Alphaselective Agonists

The alpha-selective agonists available clinically include clonidine, apraclonidine, and brimonidine. Key differences between these agents include therapeutic index, clinical safety, penetration, level of alpha-2 selectivity, and side effects. Clonidine was the first relatively selective alpha-2 agonist available it lowers IOP well, but its narrow therapeutic index, particularly its propensity to cause sedation and systemic hypotension, has made it unpopular in glaucoma therapy. Apraclonidine...

Reasons For Noncompliance

Each mentally and physically competent patient has ultimate responsibility for compliance, but how a patient arrives at the decision to comply or not to comply with medical treatment is based on many factors. A patient's beliefs about health and disease, influenced by personal, societal, cultural, and financial factors, as well as the amount of information he or she has about the disease, play a significant role in this decision. In addition, other factors, such as the nature of the disease,...

S175

Latanoprost-induced iris color darkening a case report with long-term follow-up. J Glaucoma. 2000 9 95-98. Yamamoto T, Kitazawa Y. Iris-color change developed after topical isopropyl unoprostone treatment. J Glaucoma. 1997 6 430-432. Zhan GL, Toris CB, Meza JL, Camras CB. Unoprostone isopropyl ester darkens iris color in pigmented rabbits with sympathetic denervation. J Glaucoma. 2003 12 383-389. Albert DM, Gangnon RE, Zimbric ML, et al. A study of iridectomy...

Glaucoma Treatment Trials

Treatment of POAG and other forms of open-angle glaucoma has been addressed by several large clinical trials comparing medical, laser, and surgical intervention. Two of these trials assessed early surgical intervention. In the Scottish Glaucoma Trial,20 99 patients with newly diagnosed glaucoma were randomly assigned to initial trabeculectomy (46 patients) or conventional medical therapy followed by trabeculectomy if medical therapy failed (53 patients). After a 3- to 5-year follow-up, a...

Bioavailability In Ocular Compartments

The pharmacokinetics of a drug can be mathematically modeled using a technique called compartmental analysis to develop descriptive and predictive information about a drug's concentration at different times in different locations.4 A compartment is an anatomic or physiologic space within an organ that is separated by a barrier to drug transfer (figure 1.1). The drug is assumed to be homogeneously distributed within a compartment, and exchange of the drug between adjacent compartments occurs at...

Info

Calcium channel blockers were introduced for use in the management of patients with angina pectoris and have had a major impact in the therapy of patients with cardiac and vascular disease. These agents affect blood vessels by reducing their resistance and preventing vasospasm, which reduces systemic blood pressure. In addition, calcium channel blockers also have a moderate ocular hypotensive effect.27,28 Calcium channel blockers are a heterogeneous group of...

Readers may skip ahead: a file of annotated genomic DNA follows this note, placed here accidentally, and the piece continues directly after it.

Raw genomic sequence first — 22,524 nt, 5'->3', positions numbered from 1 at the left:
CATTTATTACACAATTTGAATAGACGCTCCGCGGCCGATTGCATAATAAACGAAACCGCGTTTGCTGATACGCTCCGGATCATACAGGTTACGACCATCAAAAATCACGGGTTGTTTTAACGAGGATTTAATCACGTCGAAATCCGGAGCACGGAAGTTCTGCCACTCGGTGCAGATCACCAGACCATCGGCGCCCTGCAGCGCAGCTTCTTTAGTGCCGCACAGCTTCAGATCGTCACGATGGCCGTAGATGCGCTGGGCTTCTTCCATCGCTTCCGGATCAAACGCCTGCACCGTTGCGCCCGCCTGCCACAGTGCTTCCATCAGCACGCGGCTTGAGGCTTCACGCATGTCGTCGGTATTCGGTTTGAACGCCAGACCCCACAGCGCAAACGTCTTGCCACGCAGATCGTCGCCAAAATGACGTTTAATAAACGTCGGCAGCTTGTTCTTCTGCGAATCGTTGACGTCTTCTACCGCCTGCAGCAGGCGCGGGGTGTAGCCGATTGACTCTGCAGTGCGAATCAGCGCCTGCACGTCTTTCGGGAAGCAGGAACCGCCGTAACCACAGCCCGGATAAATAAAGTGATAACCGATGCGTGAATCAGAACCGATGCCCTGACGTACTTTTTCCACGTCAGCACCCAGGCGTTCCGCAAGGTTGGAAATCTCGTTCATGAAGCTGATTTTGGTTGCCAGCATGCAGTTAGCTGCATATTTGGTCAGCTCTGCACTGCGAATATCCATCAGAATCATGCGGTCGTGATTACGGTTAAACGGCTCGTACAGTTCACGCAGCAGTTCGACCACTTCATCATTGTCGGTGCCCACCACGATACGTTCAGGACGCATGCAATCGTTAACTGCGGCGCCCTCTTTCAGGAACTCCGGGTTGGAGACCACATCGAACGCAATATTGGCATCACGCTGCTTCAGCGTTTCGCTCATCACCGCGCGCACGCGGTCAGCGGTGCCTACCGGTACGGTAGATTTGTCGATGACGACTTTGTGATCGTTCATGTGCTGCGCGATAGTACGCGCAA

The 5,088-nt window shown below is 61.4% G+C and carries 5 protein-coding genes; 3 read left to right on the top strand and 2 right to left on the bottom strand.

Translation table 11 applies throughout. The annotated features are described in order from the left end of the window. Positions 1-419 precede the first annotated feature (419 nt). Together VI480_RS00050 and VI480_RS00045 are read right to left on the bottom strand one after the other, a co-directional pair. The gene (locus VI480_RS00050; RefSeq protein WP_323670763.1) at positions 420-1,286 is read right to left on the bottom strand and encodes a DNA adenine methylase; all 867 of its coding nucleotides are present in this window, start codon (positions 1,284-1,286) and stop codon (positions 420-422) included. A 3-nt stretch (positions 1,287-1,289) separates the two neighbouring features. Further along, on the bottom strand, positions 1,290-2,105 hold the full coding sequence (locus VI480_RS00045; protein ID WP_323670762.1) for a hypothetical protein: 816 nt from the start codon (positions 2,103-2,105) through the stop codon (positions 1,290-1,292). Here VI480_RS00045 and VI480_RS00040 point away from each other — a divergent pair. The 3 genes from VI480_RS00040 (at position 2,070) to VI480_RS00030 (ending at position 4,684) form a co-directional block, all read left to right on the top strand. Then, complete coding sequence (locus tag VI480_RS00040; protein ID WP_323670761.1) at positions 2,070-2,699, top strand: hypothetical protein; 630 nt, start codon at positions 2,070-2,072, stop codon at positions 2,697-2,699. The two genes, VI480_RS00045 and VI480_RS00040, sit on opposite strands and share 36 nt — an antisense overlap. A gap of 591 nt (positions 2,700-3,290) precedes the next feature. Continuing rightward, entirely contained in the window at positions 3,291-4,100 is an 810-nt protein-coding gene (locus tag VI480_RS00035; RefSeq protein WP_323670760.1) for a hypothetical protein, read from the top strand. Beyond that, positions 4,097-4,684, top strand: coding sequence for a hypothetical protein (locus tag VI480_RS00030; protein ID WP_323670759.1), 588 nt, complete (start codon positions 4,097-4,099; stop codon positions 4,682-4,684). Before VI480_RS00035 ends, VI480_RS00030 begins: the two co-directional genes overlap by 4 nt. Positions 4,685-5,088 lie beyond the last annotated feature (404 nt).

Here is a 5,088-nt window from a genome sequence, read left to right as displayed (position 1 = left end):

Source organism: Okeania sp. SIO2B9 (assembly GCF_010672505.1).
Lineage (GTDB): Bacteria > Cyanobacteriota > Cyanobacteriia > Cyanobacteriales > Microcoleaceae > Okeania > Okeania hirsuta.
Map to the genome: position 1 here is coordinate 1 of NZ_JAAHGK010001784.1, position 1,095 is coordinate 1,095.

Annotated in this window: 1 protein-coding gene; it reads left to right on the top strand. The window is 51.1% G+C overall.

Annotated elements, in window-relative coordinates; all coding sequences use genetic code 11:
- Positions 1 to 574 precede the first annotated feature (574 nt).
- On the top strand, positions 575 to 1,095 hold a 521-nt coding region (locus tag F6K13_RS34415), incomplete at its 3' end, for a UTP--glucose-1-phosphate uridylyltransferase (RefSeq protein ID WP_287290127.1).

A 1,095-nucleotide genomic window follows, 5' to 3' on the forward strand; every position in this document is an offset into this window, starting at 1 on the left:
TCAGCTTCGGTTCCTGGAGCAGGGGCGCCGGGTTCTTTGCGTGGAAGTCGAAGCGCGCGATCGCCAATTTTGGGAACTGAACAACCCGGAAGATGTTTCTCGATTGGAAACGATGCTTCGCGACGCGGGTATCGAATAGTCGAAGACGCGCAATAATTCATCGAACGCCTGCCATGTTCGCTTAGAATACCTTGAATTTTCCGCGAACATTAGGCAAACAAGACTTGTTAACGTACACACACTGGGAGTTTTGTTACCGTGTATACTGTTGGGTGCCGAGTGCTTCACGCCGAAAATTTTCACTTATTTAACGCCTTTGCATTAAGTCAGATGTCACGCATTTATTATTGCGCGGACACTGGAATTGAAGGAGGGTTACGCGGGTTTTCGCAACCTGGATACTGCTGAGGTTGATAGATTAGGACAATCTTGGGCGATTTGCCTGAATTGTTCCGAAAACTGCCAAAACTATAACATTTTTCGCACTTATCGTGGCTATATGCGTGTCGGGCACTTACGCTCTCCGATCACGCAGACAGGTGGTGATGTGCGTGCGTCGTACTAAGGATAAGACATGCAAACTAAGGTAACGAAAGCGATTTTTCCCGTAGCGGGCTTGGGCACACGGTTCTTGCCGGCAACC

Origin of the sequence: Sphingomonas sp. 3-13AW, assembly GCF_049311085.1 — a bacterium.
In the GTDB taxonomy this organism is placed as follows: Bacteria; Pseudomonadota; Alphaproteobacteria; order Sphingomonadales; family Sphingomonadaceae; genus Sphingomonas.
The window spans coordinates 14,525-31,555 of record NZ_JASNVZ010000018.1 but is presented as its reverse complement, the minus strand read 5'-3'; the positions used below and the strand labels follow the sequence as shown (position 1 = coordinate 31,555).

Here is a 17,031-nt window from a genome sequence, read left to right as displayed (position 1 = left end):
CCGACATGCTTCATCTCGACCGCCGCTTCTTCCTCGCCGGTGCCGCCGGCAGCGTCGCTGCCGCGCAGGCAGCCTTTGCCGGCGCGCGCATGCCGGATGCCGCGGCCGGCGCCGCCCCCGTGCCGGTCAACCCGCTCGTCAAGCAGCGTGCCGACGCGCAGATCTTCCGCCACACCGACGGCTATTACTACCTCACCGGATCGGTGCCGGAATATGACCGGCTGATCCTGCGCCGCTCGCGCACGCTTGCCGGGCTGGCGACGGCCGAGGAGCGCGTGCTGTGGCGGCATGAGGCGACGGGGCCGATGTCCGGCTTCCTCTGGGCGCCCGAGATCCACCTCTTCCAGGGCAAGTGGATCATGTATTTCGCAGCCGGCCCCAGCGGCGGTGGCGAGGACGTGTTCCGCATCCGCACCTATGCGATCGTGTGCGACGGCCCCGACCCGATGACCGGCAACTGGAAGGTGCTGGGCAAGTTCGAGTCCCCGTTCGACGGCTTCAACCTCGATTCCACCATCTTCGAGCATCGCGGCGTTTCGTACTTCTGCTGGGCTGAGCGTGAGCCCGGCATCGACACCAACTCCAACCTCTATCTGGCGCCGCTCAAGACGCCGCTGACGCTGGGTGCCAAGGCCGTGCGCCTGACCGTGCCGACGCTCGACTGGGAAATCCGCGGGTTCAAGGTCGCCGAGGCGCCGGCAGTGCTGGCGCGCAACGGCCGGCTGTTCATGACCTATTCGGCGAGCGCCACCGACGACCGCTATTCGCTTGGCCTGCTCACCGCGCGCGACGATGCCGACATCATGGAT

Ocular Use Of Steroids

Most of the known effects of the glucocorticoids are mediated by widely distributed glucocorticoid receptors. Glucocorticoid enters a target cell as a free molecule. In the absence of the hormonal ligand, intracellular glucocorticoid receptors bound to stabilizing proteins are incapable of activating transcription. When a molecule of glucocorticoid binds to the receptor, the complex undergoes conformational changes that allow it to dissociate from the stabilizing...

Angleclosure Glaucoma

Angle closure is an anatomic disorder comprising a final common pathway of iris apposition to the trabecular meshwork. By recent convention, the term glaucoma is applied to eyes with visual field and or optic nerve damage, analogous to the differentiation between ocular hypertension and glaucoma in eyes with open angles. Angle closure results from various abnormal relationships of anterior segment structures. These, in turn, result from one or more abnormalities in the relative or absolute...

Drug Delivery Systems

Ocusert Pilo System

Commonly used ophthalmic drug formulations, such as solutions, gels, suspensions, and ointments, deliver drugs at rates that follow first-order kinetics, in which the concentration of the drug transferred to the eye decreases exponentially with time. To achieve a constant concentration of the drug in the precorneal tear film and create a steady-state concentration in the tissues, an ophthalmic drug delivery system needs to be designed to deliver a specific drug at a zero-order kinetic rate. At...